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Teacher strikes: Everything you need to know about the 2023/24 teacher pay award

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NOTE: This post was updated on 02/08/23 to acknowledge the latest developments.

School teachers in England have been given a pay award of 6.5% as the Government accepted all the recommendations set out by the independent body advising on teacher pay. All teaching unions have now accepted this award, with the NEU, NAHT and ASCL calling off strike action in the autumn.

The pay award is the highest for teachers for 30 years and will boost starting salaries for new teachers to at least £30,000 across the country, meaning an increase of up to 7.1%. Here we tell you everything you need to know about our pay award for school teachers.

Will there be more teacher strikes?

The NEU, NAHT and ASCL have called off their planned industrial action in the autumn.

We are aware that NASUWT is threatening further disruption in schools in the autumn, despite accepting the fully funded 6.5% pay award.

What is the pay award for school teachers?

The School Teachers’ Review Body (STRB) recommended a pay award of 6.5% across all pay scales, which has been accepted in full by the Education Secretary.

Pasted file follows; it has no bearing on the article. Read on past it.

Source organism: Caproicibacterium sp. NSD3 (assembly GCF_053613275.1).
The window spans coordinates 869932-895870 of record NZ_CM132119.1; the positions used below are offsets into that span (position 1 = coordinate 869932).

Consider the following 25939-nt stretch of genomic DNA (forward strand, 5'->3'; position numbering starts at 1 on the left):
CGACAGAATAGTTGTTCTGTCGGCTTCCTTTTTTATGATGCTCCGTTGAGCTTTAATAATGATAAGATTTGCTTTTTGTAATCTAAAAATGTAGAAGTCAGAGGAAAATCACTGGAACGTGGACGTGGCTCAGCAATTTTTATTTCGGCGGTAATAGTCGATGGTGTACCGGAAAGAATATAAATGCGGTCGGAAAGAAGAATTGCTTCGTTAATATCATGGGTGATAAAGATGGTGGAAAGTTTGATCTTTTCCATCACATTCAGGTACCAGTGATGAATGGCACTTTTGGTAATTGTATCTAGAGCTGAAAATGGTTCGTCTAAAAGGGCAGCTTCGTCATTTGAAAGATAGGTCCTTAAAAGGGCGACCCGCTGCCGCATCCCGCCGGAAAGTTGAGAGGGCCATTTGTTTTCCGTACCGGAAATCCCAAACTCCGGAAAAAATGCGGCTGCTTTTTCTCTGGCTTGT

This comes on top of the record pay rise in 2022/23 of 5.4% on average, meaning that over two years, teacher pay is increasing by more than 12% on average.

There are also slightly higher pay increases for starting salaries outside London, so that new teachers receive £30,000 or above from September to deliver on the Government's commitment.

The way school teachers’ salaries work means that each year around 40% of them progress up a scale to the next pay point. This means that these teachers will see even greater increases in their salary this year of at least 10% and up to 17.4%.

How can I work out my new pay?

You can use a teacher pay calculator to work out what this could mean for your salary based on your current pay.

Will the teacher pay award be backdated?

Teachers will start receiving their new salary in the Autumn, after a new pay order is laid in Parliament and comes into force.

Pay will be backdated to 1 September 2023.

How was the school teacher pay award decided?

The School Teachers’ Review Body (STRB) is an independent group that makes recommendations on the pay of teachers in England and reports to the Secretary of State for Education and the Prime Minister.